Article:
By Jagatbandhu John Gross, Ph.D.
“The first thing that must be done to increase the purchasing capacity of the common people is to maximize the production of essential commodities … “(P.R. Sarkar, “Some Specialities of Prout’s Economic System”, June 1979, Calcutta). Purchasing Capacity or Purchasing Power is Prout’s basic outcome measure. It is an indicator of the ability of individuals or families to acquire economic goods and services.
Prout encourages growth in minimum necessities (MN) and overall standard of living. So, in a healthy Prout economy Purchasing Capacity will be increasing.
Purchasing Capacity is not the only economic indicator needed. Measures of sustainability and productivity as well as more traditional economic indicators will be necessary in order to understand how the economy and society are progressing.
Almost anything can be measured in a broad array of possible units, but chosen measurement units imposes no limitation on what is true in the present nor on that to which society can aspire.
An initial task for a Prout economy is defining minimum necessities for its people. Considerable variation in the defined MNs will be necessary both across and within regions. These calculations will be challenging, but a vital first step for any Prout economy.
Once MN definitions are available, our Purchasing Capacity Index (PCI) is computed in these terms. So, our proposed PCI can only be computed after clear and specific MN definitions exist.
A Purchasing Capacity Index
The PCI works as follows: If an individual’s PCI is 1.0, she is able to obtain exactly her MN as defined by Prout, but if she does this, she can acquire nothing else. Nothing will remain for luxuries, savings or any extras whatsoever. A PCI of 1.0 is the Prout poverty line, and perhaps provides a lower bound on a minimum wage. A society with a significant proportion of members with PCIs below 1.0 is failing in a basic duty.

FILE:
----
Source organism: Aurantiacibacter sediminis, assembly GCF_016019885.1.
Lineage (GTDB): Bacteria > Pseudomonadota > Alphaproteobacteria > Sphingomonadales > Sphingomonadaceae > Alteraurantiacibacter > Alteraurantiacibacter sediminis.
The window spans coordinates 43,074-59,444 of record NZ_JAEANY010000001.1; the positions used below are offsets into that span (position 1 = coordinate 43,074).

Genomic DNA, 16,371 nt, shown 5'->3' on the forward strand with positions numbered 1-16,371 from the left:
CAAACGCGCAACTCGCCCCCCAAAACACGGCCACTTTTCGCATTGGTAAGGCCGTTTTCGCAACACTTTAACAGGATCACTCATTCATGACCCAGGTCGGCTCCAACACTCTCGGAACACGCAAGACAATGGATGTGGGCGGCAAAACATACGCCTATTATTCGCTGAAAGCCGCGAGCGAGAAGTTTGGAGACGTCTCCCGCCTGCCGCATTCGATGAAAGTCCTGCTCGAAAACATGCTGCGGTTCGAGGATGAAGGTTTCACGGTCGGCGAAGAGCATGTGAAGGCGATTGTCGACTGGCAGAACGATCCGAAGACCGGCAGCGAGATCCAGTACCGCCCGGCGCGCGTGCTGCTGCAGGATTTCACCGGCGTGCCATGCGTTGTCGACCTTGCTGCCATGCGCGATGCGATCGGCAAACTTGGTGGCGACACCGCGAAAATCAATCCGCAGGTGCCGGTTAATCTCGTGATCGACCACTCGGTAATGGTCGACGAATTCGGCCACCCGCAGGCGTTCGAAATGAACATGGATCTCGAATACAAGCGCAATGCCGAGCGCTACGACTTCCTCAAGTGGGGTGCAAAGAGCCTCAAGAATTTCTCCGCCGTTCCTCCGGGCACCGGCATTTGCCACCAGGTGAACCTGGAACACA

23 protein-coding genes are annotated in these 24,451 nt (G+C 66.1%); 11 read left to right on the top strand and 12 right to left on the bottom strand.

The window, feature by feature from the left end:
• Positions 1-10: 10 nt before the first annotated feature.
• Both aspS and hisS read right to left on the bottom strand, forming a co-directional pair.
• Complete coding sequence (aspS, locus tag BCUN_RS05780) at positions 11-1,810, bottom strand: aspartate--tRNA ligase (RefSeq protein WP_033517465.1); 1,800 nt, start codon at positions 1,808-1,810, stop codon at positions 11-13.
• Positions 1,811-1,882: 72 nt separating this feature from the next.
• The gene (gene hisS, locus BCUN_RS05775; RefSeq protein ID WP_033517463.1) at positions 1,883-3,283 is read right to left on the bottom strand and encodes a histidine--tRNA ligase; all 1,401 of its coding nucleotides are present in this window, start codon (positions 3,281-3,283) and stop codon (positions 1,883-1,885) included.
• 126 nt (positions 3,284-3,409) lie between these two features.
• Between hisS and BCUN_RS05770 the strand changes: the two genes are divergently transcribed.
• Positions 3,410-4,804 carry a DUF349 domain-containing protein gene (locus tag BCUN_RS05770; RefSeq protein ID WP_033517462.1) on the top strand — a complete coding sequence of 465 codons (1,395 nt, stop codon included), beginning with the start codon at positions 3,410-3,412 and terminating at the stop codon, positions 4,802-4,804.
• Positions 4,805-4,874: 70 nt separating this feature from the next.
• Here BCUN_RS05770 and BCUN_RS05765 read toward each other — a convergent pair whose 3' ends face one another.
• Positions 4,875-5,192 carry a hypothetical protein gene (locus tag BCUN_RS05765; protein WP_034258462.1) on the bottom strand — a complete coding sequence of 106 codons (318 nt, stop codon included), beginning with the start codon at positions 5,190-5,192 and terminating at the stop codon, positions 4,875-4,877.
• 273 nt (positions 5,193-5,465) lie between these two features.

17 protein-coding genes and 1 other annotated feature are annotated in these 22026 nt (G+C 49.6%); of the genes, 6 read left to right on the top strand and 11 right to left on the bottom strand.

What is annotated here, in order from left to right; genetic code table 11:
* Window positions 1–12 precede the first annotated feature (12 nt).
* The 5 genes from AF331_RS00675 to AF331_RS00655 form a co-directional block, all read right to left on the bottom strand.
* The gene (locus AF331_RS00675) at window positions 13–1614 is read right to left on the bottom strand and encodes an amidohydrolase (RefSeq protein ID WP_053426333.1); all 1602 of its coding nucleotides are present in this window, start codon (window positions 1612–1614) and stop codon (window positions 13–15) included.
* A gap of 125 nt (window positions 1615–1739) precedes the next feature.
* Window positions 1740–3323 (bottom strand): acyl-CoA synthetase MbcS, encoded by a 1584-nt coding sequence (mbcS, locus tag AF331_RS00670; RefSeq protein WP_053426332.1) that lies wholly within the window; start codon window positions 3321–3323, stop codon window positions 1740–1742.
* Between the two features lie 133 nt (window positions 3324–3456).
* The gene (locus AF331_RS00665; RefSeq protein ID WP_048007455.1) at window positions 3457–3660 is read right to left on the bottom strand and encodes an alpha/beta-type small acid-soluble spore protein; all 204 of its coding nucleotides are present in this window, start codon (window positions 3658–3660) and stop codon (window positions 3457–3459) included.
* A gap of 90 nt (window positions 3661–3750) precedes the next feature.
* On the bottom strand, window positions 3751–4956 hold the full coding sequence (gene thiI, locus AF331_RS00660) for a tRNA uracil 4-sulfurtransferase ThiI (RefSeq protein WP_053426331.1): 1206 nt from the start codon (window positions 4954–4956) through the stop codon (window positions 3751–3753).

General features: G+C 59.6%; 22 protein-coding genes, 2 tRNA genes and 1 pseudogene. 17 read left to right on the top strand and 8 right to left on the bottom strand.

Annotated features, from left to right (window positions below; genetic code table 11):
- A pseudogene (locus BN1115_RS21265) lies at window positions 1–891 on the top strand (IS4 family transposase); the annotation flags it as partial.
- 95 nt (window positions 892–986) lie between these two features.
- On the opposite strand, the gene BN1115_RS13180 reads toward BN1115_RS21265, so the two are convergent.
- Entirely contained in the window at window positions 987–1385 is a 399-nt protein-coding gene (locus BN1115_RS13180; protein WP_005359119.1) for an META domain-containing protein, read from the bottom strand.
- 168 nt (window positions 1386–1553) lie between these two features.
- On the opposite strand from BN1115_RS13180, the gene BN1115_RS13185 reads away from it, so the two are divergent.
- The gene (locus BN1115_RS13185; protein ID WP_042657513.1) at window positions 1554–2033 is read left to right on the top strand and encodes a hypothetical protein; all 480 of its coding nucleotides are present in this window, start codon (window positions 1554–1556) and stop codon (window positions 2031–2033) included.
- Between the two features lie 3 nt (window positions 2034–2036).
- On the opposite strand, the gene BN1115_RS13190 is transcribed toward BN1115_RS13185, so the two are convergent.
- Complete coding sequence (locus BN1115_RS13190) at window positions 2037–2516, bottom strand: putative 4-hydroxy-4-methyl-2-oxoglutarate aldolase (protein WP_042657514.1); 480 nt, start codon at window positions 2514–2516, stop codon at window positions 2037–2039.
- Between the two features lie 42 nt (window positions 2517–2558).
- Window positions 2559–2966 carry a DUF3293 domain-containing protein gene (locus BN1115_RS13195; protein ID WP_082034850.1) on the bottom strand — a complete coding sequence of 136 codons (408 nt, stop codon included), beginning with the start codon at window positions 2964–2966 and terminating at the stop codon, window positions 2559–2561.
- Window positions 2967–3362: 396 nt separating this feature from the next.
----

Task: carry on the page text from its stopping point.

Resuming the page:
An individual with a PCI of 2.0 would have sufficient resources to obtain her MN twice. The index is not an indicator of how Purchasing Capacity is or should be used. It only indicates available purchasing power, denominated in MN units. A PCI of 2.0 only indicates that she could easily acquire her MN with considerable resources to spare.
Why index the PCI on MNs and not on monetary units?
One reason for using a MN denominated PCI is that Prout encourages in-kind compensation. Goods and services may be a sizable portion of compensation for many Prout citizens. A monetarily based PCI would require computation of the cash value of all such compensation.
A second reason for a PCI computed in MN terms lies in easy comparison. As noted, different people and different regions will have different MNs. By computing each person’s PCI according to their applicable MN, comparison is immediately possible without the need for conversion.
The most important reason for computing the PCI in MN terms, however, is that by indexing the PCI to MN we have an instantaneous read on how well Prout is doing with respect to providing minimum necessities. Any shortfall is instantly obvious. Excessive inequality also is easily seen and it should be clear when a rescaling of the definitions of MN is due.
Economic indicators are often reported as a single number, but in Part One of this article in the last newsletter edition, we saw that such single number measures of income hide distributional information. The same is true of a PCI.